I did some checking, and now I know of plenty shops, consignment and otherwise, that accept formal wear. It would make me happy to know that another person could wear the wedding dress, and hopefully they’d be as happy as I’ve been. I don’t hold onto memorabilia as a method of making me happy. It makes me just as happy, if not moreso, to share with someone else. Those bridesmaid dresses, though. Maybe someone can repurpose them and turn them into skirts, tops, or maybe throw pillows.

I didn’t have any trouble tossing out the shoes from my quest to find the perfect pair of black flats. I now know that the perfect pair doesn’t exist, so I have since settled on three: penny loafers, oxfords, and ballet slippers. All the rest went happily into the donation pile. I have one lettered shirt from my sorority days, and one logoed shirt from my days of wearing spirit wear at my old school, but other than that, the only clothes in my closet are the ones I wear–and my daughter’s dresses.

The crafts and treasures from my kids are all in my “special” box, labeled that way and on the shelf. I’m not ready to get rid of those, but they also don’t take up an unnecessary amount of space. My daughter’s forays into the world of art include bodiless people that are still charming to the rosy-hued glasses of momma love. My son’s truck and train pictures still make me smile. I will give these items to them at some point, but for now, that’s one of the few boxes in my closet that I don’t’ need to use on a regular basis.

The corner where I keep my grandma’s craft supplies whammied my emotions. We enjoyed a particularly complicated relationship, and while I loved her dearly, about the only thing we had in common was crafts. We both liked needlepoint and crewel. We could spend hours together working on whatever projects we were in process with at the time. I have no doubt that this is part of the reason she had me go to needlepoint club with her. I remain grateful for the gift of time and creativity that she gave me.

When she died, she willed her crafting supplies to my sister and me, and we shared the vast array of creative potential. Today, when I opened up the boxes for the first time in probably seven or eight years, I was hit with the double whammy of completely knowing why I hadn’t used the items in the boxes and knowing that no craft should go unfinished. There were patterns for table runners and holiday decorations, skeins of yarn for needlepoint, canvases and more. Now that my kids are grown, I could theoretically begin working on needlepoint projects galore, but I know I won’t. When grandma died, my desire to needlepoint and crewel went with her. I have, on the odd occasion, picked up needle and thread and created a gift or two, but otherwise, nope.

This is no sadness to me. What I regret is that someone else couldn’t enjoy these materials sooner. I wasn’t ready to part with them, but now I am. If grandma were standing beside me, I can guarantee you she’d say, “About time.”

My closet is now clean(ish) and ready for the boxes my kids want to store in there. I don’t usually personify things like closets, but they are the anthropological evidence of who people are. I am always going to be fond of hand-crafted needlepoint projects, whether or not I’m the one making them, and I am definitely my grandmother’s granddaughter. My closet is now both physically and metaphorically clean. Not bad for a couple hours of labor.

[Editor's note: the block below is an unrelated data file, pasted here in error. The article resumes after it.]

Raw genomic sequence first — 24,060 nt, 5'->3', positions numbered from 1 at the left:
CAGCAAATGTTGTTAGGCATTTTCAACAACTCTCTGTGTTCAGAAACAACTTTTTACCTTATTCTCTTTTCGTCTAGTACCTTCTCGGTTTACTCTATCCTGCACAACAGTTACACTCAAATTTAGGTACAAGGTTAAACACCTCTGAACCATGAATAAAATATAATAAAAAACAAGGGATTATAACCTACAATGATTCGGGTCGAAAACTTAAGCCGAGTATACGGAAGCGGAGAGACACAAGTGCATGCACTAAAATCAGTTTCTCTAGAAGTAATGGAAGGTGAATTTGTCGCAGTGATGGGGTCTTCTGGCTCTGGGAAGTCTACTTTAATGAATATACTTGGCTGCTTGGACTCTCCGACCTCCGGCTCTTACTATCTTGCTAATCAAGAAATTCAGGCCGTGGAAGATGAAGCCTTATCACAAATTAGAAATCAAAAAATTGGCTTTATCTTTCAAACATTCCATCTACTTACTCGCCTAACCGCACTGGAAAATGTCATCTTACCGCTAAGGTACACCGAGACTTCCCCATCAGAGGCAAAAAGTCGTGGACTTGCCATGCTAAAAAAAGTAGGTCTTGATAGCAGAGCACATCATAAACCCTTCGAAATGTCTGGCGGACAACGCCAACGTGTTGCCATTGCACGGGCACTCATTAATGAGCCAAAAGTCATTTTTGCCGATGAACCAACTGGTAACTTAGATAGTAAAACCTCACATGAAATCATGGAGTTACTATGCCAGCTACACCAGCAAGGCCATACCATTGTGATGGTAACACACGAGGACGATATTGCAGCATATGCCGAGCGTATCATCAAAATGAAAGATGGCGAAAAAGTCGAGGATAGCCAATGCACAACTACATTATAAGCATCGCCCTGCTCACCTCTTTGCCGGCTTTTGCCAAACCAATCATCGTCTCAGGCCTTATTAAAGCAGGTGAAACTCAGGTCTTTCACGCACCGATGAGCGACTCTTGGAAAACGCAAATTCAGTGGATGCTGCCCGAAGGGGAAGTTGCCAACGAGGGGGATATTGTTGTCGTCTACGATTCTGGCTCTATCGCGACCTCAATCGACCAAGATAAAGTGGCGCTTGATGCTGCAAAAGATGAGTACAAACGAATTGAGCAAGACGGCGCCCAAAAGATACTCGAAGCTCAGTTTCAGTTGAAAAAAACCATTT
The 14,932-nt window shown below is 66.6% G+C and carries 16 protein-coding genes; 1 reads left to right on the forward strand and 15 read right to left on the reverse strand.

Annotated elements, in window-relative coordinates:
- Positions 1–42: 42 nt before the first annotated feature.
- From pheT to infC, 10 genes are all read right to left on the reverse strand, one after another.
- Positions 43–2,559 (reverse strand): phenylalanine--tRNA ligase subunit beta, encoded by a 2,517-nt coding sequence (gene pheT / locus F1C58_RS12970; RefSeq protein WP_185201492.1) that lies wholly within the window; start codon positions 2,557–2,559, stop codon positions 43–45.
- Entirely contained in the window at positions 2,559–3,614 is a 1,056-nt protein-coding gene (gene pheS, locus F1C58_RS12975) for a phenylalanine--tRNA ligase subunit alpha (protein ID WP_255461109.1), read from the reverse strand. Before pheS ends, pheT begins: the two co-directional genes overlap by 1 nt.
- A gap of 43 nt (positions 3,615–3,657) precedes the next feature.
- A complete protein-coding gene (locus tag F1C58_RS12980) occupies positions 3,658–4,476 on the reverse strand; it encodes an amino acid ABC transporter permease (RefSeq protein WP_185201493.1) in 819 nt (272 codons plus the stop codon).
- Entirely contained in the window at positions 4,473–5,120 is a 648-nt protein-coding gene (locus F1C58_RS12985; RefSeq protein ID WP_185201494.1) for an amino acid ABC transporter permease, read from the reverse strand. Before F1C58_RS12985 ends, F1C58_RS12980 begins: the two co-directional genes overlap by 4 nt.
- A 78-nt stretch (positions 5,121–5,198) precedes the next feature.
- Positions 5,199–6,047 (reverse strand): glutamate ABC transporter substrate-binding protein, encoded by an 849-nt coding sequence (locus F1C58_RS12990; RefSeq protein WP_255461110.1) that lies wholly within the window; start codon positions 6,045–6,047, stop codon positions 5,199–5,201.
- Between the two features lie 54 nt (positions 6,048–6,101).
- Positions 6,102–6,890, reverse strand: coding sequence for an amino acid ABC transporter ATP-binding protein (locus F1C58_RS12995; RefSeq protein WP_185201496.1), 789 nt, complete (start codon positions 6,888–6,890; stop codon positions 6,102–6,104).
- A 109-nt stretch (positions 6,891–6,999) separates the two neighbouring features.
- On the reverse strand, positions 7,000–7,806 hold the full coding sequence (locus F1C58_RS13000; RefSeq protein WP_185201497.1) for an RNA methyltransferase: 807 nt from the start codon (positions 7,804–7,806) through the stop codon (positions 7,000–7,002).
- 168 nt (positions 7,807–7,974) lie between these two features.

Being Presentable

The capsule wardrobe craze is fascinating to behold. Take your clothes, graciously sell or donate the items that don’t make you happy, rotate through a streamlined version of the rest every three months or so. A thoughtful blend of clothing and seasons. One of the arguments many capsulers (capsulets?) claim is that using a capsule wardrobe makes them presentable more often. They don’t go out in sweats and ratty t-shirts because that’s not part of their capsule. My question, even as I remain intrigued by the capsule concept, is how come someone doesn’t just up and decide that their capsule is sweats and ratty t-shirts? Probably someone has, but hasn’t posted it on the internet.

Regardless, capsule wardrobes are wardrobes that make sense. A person doesn’t have to stress over what to wear because the choices are preselected and either ready-to-go or in the laundry. I love this even as I doubt that I’m going to apply these concepts to my own closet. The larger issue, and maybe that’s what minimalists advocate, is that less clutter equals less stress. I can appreciate that. The summers I spent working at a fine arts camp were great. I had no worries about what to wear because we had uniforms: blue shorts, blue logo polo, blue crew socks. We called ourselves Smurfs. I loved my shorts, which was good, because I washed and wore them for two summers.

If efficiency is one argument in favor of a more manageable wardrobe, making oneself presentable would also fit, with apologies to my fictitious sweatpants/ratty t-shirt friends. Even if we don’t think of it this way, we usually wear some type of uniform to work. For me, it’s usually slacks and a cardigan/top combo. Ta-da. Bright and sparkly in less than five minutes. My husband has a work uniform too: slacks, shirt, tie, repeat. The end result of this isn’t that we look the same every single day, it’s that we’re presentable. We don’t look like we just rolled out of bed, and we also don’t look like we’re playing dress-up. We blend into the situations of our days. I love my sweats and couch potato ensembles; they’re everything that’s comfortable and snuggly in my life. Nobody could pay me enough to wear any of my “at-home” relaxing clothes out in public. I know that the instant I leave my house to run a quick errand while in my college t-shirt and ratty sweats, I’m going to run into a student or a parent. Some things are best left unnoticed.

There’s a certain harmony in doing more with less, which is why the whole idea of minimizing the girth of my closet appeals to me. If I know what I’m wearing in advance, that’s one less decision to have to make in the morning. Looking presentable and put together while not having to overthink everything? I’m in.